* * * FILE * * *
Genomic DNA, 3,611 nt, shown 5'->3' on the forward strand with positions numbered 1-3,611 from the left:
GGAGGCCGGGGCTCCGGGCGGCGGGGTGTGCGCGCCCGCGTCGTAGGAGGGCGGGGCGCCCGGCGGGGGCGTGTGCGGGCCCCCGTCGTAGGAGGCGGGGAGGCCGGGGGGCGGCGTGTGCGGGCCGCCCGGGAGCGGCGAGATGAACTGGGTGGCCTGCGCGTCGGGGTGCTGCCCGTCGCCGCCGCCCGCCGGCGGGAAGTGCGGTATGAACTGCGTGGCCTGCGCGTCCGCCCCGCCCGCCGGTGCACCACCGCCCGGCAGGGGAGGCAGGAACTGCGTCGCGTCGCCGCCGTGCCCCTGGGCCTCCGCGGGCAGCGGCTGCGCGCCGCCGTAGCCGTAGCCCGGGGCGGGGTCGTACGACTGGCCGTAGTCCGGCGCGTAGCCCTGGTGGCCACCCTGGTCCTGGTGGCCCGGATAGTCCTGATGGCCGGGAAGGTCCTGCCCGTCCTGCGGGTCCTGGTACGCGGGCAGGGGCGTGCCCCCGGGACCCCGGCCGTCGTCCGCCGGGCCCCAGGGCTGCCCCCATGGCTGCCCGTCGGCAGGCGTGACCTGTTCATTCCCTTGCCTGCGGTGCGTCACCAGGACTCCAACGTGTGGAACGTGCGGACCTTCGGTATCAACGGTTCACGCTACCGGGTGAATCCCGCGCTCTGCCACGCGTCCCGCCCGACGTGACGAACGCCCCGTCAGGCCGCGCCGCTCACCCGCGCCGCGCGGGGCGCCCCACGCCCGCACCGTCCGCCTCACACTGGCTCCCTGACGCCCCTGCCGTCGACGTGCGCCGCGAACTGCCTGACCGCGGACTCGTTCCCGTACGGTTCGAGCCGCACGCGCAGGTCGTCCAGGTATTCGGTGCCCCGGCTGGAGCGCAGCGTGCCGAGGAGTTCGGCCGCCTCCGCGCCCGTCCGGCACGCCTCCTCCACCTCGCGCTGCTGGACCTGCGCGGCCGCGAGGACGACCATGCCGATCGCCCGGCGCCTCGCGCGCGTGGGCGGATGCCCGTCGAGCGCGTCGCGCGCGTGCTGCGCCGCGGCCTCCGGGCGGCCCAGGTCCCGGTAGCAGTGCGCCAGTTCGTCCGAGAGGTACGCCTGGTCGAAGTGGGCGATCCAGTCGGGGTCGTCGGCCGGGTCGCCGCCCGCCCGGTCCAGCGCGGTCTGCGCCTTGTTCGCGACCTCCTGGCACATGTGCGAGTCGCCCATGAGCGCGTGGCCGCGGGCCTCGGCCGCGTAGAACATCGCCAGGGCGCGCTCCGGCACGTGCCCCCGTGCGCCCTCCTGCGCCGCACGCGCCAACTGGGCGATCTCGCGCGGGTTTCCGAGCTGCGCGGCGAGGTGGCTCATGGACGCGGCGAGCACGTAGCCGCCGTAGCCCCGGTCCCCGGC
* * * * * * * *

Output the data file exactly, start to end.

Genomic DNA, 3,611 nt, shown 5'->3' on the forward strand with positions numbered 1-3,611 from the left:
GGAGGCCGGGGCTCCGGGCGGCGGGGTGTGCGCGCCCGCGTCGTAGGAGGGCGGGGCGCCCGGCGGGGGCGTGTGCGGGCCCCCGTCGTAGGAGGCGGGGAGGCCGGGGGGCGGCGTGTGCGGGCCGCCCGGGAGCGGCGAGATGAACTGGGTGGCCTGCGCGTCGGGGTGCTGCCCGTCGCCGCCGCCCGCCGGCGGGAAGTGCGGTATGAACTGCGTGGCCTGCGCGTCCGCCCCGCCCGCCGGTGCACCACCGCCCGGCAGGGGAGGCAGGAACTGCGTCGCGTCGCCGCCGTGCCCCTGGGCCTCCGCGGGCAGCGGCTGCGCGCCGCCGTAGCCGTAGCCCGGGGCGGGGTCGTACGACTGGCCGTAGTCCGGCGCGTAGCCCTGGTGGCCACCCTGGTCCTGGTGGCCCGGATAGTCCTGATGGCCGGGAAGGTCCTGCCCGTCCTGCGGGTCCTGGTACGCGGGCAGGGGCGTGCCCCCGGGACCCCGGCCGTCGTCCGCCGGGCCCCAGGGCTGCCCCCATGGCTGCCCGTCGGCAGGCGTGACCTGTTCATTCCCTTGCCTGCGGTGCGTCACCAGGACTCCAACGTGTGGAACGTGCGGACCTTCGGTATCAACGGTTCACGCTACCGGGTGAATCCCGCGCTCTGCCACGCGTCCCGCCCGACGTGACGAACGCCCCGTCAGGCCGCGCCGCTCACCCGCGCCGCGCGGGGCGCCCCACGCCCGCACCGTCCGCCTCACACTGGCTCCCTGACGCCCCTGCCGTCGACGTGCGCCGCGAACTGCCTGACCGCGGACTCGTTCCCGTACGGTTCGAGCCGCACGCGCAGGTCGTCCAGGTATTCGGTGCCCCGGCTGGAGCGCAGCGTGCCGAGGAGTTCGGCCGCCTCCGCGCCCGTCCGGCACGCCTCCTCCACCTCGCGCTGCTGGACCTGCGCGGCCGCGAGGACGACCATGCCGATCGCCCGGCGCCTCGCGCGCGTGGGCGGATGCCCGTCGAGCGCGTCGCGCGCGTGCTGCGCCGCGGCCTCCGGGCGGCCCAGGTCCCGGTAGCAGTGCGCCAGTTCGTCCGAGAGGTACGCCTGGTCGAAGTGGGCGATCCAGTCGGGGTCGTCGGCCGGGTCGCCGCCCGCCCGGTCCAGCGCGGTCTGCGCCTTGTTCGCGACCTCCTGGCACATGTGCGAGTCGCCCATGAGCGCGTGGCCGCGGGCCTCGGCCGCGTAGAACATCGCCAGGGCGCGCTCCGGCACGTGCCCCCGTGCGCCCTCCTGCGCCGCACGCGCCAACTGGGCGATCTCGCGCGGGTTTCCGAGCTGCGCGGCGAGGTGGCTCATGGACGCGGCGAGCACGTAGCCGCCGTAGCCCCGGTCCCCGGC